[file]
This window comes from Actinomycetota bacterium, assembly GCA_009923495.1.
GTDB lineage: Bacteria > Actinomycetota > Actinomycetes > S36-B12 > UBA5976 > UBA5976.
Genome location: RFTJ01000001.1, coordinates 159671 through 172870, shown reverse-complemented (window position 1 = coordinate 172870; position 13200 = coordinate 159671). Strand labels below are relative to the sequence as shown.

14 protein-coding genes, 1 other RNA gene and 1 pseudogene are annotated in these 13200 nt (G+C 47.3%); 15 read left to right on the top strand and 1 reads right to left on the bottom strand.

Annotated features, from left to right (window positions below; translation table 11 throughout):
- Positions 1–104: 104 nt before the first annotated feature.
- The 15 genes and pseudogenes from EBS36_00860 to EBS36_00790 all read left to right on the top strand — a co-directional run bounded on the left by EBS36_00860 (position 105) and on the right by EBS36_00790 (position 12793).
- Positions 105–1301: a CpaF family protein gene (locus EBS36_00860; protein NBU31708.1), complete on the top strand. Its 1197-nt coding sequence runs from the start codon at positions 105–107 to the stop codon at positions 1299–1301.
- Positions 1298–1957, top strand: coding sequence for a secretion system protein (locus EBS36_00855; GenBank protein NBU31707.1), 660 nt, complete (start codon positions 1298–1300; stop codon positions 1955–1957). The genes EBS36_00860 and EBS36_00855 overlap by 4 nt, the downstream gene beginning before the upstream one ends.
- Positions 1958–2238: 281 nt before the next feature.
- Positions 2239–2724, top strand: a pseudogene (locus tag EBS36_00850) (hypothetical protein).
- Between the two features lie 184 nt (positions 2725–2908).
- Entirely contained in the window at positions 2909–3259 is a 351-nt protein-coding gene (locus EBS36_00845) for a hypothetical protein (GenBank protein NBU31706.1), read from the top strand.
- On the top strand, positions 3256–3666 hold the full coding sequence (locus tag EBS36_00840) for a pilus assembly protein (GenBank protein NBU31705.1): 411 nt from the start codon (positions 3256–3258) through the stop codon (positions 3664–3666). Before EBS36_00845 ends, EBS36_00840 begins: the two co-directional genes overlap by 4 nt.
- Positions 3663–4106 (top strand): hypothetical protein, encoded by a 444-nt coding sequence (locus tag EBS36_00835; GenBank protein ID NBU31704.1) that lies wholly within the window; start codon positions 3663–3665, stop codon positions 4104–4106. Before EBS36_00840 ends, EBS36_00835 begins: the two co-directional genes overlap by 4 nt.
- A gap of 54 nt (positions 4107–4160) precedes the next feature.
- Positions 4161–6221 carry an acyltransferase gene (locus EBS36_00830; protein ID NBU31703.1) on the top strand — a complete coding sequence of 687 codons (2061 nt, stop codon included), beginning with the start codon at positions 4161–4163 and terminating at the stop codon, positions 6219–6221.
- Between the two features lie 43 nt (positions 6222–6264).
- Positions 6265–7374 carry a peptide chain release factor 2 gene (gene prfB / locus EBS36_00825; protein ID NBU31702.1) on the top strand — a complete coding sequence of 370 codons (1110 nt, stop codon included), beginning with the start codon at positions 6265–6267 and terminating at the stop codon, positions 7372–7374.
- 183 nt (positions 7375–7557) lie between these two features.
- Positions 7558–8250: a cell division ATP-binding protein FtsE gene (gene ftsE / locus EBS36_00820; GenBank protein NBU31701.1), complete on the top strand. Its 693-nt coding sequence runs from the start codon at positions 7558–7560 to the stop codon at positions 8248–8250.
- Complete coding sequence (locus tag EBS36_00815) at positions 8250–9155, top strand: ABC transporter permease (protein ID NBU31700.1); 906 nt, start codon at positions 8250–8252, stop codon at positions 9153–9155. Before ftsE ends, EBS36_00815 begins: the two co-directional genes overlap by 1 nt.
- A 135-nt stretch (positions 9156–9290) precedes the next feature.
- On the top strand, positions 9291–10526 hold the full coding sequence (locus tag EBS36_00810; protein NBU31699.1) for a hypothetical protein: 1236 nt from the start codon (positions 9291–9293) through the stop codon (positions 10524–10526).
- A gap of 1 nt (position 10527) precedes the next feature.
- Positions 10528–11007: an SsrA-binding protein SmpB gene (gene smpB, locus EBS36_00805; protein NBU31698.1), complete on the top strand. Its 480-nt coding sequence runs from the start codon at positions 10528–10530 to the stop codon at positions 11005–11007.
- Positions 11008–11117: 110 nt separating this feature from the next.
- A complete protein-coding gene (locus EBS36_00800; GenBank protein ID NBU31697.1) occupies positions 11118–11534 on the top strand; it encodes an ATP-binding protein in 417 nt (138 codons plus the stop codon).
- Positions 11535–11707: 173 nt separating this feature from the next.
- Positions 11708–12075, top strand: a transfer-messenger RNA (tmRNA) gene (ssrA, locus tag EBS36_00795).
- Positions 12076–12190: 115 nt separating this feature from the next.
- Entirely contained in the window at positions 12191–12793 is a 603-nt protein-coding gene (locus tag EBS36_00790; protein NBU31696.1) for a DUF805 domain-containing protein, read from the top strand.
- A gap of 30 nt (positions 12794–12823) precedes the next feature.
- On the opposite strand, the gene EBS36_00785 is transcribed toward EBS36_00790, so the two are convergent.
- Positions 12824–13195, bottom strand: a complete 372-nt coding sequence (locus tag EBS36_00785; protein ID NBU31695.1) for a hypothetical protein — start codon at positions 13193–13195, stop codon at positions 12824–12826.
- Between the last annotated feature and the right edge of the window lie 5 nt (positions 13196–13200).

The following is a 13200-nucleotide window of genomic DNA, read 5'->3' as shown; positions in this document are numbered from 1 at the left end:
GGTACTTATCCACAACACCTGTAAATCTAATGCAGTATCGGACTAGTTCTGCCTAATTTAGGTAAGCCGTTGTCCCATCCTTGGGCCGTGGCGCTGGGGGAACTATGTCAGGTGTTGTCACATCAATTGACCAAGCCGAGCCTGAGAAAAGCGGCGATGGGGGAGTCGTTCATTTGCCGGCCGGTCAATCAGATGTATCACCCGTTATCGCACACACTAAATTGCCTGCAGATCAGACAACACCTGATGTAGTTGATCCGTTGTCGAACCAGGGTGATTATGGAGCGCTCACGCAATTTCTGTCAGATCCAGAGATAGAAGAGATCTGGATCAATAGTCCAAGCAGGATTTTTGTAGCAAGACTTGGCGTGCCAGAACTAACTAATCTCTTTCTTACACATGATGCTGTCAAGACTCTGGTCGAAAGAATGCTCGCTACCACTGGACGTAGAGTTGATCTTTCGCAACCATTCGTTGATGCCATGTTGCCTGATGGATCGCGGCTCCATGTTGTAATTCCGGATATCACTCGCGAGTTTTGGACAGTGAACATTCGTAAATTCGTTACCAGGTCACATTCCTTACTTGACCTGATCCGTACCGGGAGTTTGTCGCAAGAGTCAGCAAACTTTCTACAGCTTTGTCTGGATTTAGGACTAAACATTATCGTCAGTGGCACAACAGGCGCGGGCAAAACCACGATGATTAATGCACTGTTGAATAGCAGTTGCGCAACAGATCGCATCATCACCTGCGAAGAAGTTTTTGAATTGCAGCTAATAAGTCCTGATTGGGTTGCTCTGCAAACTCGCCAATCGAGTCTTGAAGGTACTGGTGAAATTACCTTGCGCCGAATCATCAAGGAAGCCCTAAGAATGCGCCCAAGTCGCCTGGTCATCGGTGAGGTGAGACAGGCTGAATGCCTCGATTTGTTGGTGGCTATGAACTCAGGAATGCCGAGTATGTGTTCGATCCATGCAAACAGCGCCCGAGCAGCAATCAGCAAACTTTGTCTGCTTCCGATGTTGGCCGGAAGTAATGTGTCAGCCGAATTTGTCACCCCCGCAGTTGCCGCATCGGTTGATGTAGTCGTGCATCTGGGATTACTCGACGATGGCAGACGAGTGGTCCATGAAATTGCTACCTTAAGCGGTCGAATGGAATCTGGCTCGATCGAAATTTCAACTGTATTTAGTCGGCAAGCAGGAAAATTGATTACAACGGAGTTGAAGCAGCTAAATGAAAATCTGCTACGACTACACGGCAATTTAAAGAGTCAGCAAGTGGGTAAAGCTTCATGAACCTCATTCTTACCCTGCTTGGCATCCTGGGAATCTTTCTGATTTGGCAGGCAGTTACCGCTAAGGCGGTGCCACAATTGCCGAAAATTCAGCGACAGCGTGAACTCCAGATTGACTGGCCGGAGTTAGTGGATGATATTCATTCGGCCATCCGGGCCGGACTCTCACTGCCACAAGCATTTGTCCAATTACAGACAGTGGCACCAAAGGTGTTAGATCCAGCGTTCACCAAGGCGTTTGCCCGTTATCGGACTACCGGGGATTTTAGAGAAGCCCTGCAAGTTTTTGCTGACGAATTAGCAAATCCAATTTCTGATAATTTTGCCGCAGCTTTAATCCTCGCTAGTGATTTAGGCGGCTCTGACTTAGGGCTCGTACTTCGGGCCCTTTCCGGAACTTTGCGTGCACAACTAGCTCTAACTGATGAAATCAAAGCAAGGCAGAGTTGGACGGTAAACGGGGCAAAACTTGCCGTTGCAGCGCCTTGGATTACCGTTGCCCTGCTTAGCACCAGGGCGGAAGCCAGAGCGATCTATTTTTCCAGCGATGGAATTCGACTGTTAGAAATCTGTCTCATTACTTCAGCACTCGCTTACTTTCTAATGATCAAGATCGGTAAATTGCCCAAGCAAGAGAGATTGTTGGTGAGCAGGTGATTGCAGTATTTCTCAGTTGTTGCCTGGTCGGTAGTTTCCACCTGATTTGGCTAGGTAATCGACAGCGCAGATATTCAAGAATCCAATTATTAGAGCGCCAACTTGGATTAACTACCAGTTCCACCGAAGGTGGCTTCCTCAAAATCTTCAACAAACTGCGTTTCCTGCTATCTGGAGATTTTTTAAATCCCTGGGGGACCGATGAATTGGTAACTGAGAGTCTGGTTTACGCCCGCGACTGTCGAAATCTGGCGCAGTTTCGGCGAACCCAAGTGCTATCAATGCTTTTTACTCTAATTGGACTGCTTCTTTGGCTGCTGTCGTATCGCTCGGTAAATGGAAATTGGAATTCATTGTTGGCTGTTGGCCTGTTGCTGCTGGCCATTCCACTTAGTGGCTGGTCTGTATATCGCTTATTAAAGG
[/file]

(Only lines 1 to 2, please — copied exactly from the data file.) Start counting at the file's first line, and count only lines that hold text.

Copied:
This window comes from Actinomycetota bacterium, assembly GCA_009923495.1.
GTDB lineage: Bacteria > Actinomycetota > Actinomycetes > S36-B12 > UBA5976 > UBA5976.